In the complex world of the rhizosphere – the soil surrounding plant roots – thousands of species of bacteria and fungi compete for resources released by plants. Some fungi, such as truffles and boletus, are able to live in symbiosis with plants through their roots, by-passing their competitors to obtain sugars directly from their host. In return, symbiotic fungi allow plant roots to absorb mineral nutrients; this improves the plant’s health, vigor and productivity. Mycorrhizal fungi are one class of symbiotic fungi that make their way to plant roots where they negotiate for housing and all-you-can-eat sugar services. But how does this negotiation play out? Is the host plant able to distinguish between beneficial and parasitic fungi? How does the fungus avoid the plant’s immune defenses during the interaction?
The first portion of funding from the governments £70 million Agri-Tech Catalyst, part of the UK Industrial Strategy for Agricultural Technologies, will support several projects likely to impact on the fresh produce sector. They (11 groups) will receive a total of £4m; £2.8m funding from government with £1.4m co-investment from industry. One of the 11 companies to recieve the funding one is an Aquaponics growing system.
Universities and Science Minister David Willetts said: “This work is critical in supporting the UK’s Agri-tech Strategy and our commitment to establish the UK as a world leader in agriculture technology, innovation and sustainability.”
“GrowUp Urban Farms” will lead a consortium to build the “UK’s first (apparently) aquaponic urban farm”, to quantify the economic and environmental potential of the format. Others have done Aquaponics in the UK like Charlie Prices work back in 2008 with Aquaponics UK but it looks as though they are going to try and do it on a “farm” commercial space, I’ll keep an eye on this for the future.
That said its excellent news that fundings reaching aquaponics companies and it can be better evaluated. I feel the technology has got high potential here in the UK as arable land is very expensive here (£8,813 per acre, prices have trebled in last 10 years), being able to grow without soil is a major advantage their as it’s something you can use to literally grow anywhere from run down trading estates, old car parks and even on grounds that polluted.
Continue reading “UK Aquaponics Gets A Boost From Government Agri-Tech Funding”
Soil report shows we should all grow more of our own – New research confirms that soil in allotments and back gardens is richer – and more productive – than on farms
Soil is one of the great failures of modern intensive agriculture. Healthy soils, beneath natural grasslands and – especially – woodlands, contain lots of organic matter. This organic matter holds onto nutrients and gives the soil structural stability, allowing it to resist damage by, for example, heavy rain, thus preventing erosion. There’s also plenty of life in a healthy soil, lots of burrowing earthworms, and so lots of pore space too. A healthy soil is basically a giant sponge, which fills up with water after rain, gradually releasing that water to plants in dry weather.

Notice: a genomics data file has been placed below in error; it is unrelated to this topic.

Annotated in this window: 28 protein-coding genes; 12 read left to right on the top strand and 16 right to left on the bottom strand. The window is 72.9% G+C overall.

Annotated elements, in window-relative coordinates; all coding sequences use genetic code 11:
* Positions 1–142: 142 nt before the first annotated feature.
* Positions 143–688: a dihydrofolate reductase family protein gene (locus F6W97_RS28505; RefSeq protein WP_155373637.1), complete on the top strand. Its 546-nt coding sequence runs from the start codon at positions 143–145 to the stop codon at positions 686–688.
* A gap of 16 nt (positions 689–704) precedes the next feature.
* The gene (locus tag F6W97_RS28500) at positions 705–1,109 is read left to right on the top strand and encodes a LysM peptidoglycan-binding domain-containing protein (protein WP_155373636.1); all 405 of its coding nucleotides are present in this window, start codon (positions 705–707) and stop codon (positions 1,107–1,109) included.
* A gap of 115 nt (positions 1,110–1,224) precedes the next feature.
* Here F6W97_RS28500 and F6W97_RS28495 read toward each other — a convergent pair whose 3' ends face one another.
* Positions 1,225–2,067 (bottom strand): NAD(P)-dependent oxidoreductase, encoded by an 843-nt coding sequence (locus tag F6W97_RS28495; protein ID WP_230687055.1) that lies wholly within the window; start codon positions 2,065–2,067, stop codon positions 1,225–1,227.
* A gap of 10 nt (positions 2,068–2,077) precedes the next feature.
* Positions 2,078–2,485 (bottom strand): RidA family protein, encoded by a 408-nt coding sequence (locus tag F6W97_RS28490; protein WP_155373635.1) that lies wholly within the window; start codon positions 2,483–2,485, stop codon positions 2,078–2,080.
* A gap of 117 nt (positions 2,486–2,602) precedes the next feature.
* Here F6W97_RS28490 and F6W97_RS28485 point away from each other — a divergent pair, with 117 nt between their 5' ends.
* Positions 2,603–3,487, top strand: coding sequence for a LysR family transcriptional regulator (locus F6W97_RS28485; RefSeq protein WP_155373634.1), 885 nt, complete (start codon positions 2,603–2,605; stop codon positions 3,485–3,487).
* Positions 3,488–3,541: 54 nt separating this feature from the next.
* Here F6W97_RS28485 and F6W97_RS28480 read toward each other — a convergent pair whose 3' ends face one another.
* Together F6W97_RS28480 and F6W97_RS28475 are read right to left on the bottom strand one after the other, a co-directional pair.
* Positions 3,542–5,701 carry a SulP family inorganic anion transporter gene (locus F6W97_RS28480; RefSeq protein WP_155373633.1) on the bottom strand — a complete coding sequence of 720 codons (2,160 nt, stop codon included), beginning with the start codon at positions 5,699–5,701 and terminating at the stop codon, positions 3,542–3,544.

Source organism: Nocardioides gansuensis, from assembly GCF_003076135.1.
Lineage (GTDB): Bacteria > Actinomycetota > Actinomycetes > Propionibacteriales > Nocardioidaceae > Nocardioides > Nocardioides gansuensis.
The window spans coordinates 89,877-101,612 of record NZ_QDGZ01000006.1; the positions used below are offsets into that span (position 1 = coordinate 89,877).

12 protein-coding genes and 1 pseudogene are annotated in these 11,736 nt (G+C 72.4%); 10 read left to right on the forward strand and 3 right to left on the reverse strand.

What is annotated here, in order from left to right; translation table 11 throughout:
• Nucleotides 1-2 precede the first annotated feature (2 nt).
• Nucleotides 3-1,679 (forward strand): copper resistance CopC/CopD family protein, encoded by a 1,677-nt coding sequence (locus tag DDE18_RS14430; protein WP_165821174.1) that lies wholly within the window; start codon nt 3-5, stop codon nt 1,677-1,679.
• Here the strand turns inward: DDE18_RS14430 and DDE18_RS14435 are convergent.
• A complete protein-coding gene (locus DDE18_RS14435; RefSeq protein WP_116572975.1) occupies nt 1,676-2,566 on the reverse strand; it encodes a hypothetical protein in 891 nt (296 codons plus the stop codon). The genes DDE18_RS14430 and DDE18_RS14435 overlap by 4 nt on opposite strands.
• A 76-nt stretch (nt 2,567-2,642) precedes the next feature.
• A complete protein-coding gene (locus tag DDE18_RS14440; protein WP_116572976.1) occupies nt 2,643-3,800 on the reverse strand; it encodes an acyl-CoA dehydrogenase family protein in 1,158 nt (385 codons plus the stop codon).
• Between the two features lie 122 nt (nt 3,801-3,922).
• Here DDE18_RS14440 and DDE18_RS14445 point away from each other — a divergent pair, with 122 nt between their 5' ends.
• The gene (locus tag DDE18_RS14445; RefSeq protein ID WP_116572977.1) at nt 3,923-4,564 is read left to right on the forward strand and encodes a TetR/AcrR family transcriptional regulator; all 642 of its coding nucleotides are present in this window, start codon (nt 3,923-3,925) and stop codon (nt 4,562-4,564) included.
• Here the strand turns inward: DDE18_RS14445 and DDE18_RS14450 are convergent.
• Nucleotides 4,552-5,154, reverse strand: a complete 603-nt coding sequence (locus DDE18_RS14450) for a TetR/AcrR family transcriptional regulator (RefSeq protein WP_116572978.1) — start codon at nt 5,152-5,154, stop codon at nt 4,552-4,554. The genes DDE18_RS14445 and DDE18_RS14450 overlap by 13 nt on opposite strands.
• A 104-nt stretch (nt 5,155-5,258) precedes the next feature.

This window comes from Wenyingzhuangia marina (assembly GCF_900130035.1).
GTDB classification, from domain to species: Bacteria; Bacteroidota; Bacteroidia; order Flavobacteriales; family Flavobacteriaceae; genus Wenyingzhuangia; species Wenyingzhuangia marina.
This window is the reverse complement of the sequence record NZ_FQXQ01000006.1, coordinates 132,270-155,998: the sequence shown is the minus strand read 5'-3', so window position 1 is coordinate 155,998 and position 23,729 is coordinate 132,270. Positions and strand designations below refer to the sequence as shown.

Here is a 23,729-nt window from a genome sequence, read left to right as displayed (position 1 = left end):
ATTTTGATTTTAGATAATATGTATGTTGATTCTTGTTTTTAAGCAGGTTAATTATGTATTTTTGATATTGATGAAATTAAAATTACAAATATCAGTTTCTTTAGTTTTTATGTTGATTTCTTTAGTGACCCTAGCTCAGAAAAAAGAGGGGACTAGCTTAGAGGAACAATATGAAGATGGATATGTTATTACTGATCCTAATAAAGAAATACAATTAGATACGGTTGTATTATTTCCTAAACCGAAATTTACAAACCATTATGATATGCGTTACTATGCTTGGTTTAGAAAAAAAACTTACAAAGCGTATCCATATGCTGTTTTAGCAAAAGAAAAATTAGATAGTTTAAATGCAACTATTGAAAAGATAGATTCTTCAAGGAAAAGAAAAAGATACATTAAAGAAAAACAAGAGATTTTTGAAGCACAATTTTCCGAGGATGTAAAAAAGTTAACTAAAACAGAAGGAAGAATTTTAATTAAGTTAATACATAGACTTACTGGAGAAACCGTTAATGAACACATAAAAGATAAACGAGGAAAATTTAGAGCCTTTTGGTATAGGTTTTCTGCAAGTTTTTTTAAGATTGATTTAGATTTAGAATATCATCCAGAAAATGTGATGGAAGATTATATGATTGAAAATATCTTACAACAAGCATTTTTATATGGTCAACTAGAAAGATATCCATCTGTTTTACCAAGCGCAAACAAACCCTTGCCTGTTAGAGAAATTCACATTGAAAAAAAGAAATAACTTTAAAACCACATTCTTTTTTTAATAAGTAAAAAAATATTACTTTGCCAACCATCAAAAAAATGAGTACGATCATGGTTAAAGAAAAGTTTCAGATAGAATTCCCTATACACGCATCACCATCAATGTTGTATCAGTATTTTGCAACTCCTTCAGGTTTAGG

When land is cleared for agriculture, and especially for arable crops, all that goes out of the window. The organic matter in arable soils is lost to the atmosphere as CO2, and the soil loses its structure and strength, leading to compaction and erosion. Arable soils also lose their ability to hold onto water, nutrients and pollutants, leaking nutrients into groundwater and lakes and rivers, causing eutrophication and, if the water is for human use, the need for expensive water treatment.
Although this is all depressingly well-known, the conventional view is that all this soil degradation is the price we have to pay for the high yields of arable crops on which we all depend. But, says new research just published in the Journal of Applied Ecology [Urban cultivation in allotments maintains soil qualities adversely affected by conventional agriculture], gardening proves the conventional view to be completely wrong. The researchers looked at the properties of soils on allotments in Leicester, along with those from other urban sites, and compared them with soils beneath arable fields and pasture in the countryside around Leicester.
The arable soils showed all the usual symptoms: compacted, lifeless and low in organic matter. Allotment soils, by contrast, were more open, more fertile, and higher in organic matter, in fact they weren’t all that different from soils beneath woodland. The reason isn’t hard to find: composting of allotment waste is virtually universal among allotment holders, most also import household green waste as well, and use of manure and other kinds of commercial compost is widespread. In short, soils on allotments are healthy because allotment holders go to a lot of trouble to keep them that way.
Saoirse Ronan speaks out on Ireland’s legacy of sustainable farming and the future role it has in providing the world with responsibly sourced food and drink.
Ireland is on a mission to become a world leader in sustainably produced food and drink. With Origin Green, a pioneering national sustainable development programme launched by The Irish Food Board in June 2012, Ireland is galvanising its entire food industry to join the journey to sustainability and be part of the global solution. A growing movement of Irish farmers and producers are answering the call by signing up to the Origin Green charter.
(2013) “Origin Green is a unique programme which will allow Ireland to become a world leader in sustainable high quality food and drink production. The Origin Green programme is built upon the Origin Green Sustainability Charter which will commit participants to engage directly with the challenges of sustainability. This will include reducing energy inputs, minimising overall carbon footprint and lessening impact on the environment in order to increase efficiency and competitiveness.”… as of a year ago “176 companies, representing over 60% of our Food exports, have now signed up to Bord Bia’s Origin Green programme.”